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doctrine, charitable, gift and applied

CY-PRES, sepia (Old Norman French for gas near as possible)), the principle in the Anierican and English law whereby a gift legal in form, which cannot be administered exactly as the testator specified, or which is not defi nitely specified, may be applied )as nearly as possible,* according to the intention of the donor. Cy-pres is a doctrine of the early com mon law, by which, if gifts were made for charitable uses that were illegal or contrary to public policy or that were impossible to be car ried into effect, the king, as general supervisor of charities, or the chancellor acting for him, could devote them to such other charitable pur poses, )cy-pres or as near as possible) as in tended in the original gift. This power does not exist in the United States; the majority of cases wherein the cy-pres doctrine is applied comes under charitable bequests on gifts for the advancement of education. In the United States it is held that the equity courts cannot make valid charities which are uncertain, but where charitable trusts have once been in part administered as directed by the testator, such action will prevent the trust from being de feated by change of circumstances. Where only a general charitable intention is expressed, as, relief of the poor, aid for the injured, under the cy-pres doctrine the court may direct the disposal of the gift to some form of charity °as nearly as possible) like that mentioned or indicated by the testamentary gift of the tes tator. The laws based on the cy-pres doctrine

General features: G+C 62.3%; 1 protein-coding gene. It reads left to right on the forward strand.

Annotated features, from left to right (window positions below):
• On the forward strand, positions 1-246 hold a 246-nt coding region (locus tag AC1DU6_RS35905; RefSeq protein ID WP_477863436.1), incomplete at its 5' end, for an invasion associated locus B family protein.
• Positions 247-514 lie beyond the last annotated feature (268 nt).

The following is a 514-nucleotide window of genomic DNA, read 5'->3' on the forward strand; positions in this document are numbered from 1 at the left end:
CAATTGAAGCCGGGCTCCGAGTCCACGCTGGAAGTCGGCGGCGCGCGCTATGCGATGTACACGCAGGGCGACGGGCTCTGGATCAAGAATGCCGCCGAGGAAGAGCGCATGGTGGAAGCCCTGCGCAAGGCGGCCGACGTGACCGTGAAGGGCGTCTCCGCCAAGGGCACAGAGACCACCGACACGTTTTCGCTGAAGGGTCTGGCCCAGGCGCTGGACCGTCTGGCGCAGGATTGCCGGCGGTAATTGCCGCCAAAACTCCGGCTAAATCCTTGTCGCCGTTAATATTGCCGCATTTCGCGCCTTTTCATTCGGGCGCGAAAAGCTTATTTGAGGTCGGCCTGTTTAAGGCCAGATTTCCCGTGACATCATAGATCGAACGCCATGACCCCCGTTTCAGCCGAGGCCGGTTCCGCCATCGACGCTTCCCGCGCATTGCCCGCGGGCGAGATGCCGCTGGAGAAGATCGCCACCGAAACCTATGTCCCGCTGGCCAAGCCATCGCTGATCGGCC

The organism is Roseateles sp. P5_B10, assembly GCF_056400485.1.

vary in different States. For instance, in the case affecting a Universalist Convention of Ala bama, it was ruled that the doctrine of cy-pres is not recognized in Alabama, as being based on the prerogative power of the king of Eng land, recognized and administered by the Eng lish Court of Chancery with reference to trusts. The doctrine of cy-pres is recognized in New Jersey but cannot be applied where the donor himself has directed what disposition shall be made of the trust property in the event of a failure of the charitable use to which he has directed it to be devoted. In a case affecting the Presbytery of Jersey City, N. J., a trust, which is declared or public worship and in struction for the benefit of an indefinite num ber of persons according to the Presbyterian faith and polity, is enforceable either exactly or, under the doctrine of cy-pres, approximately. For further ways in which the cy-pres doctrine is applied compare ESTATE; FEE-TAIL.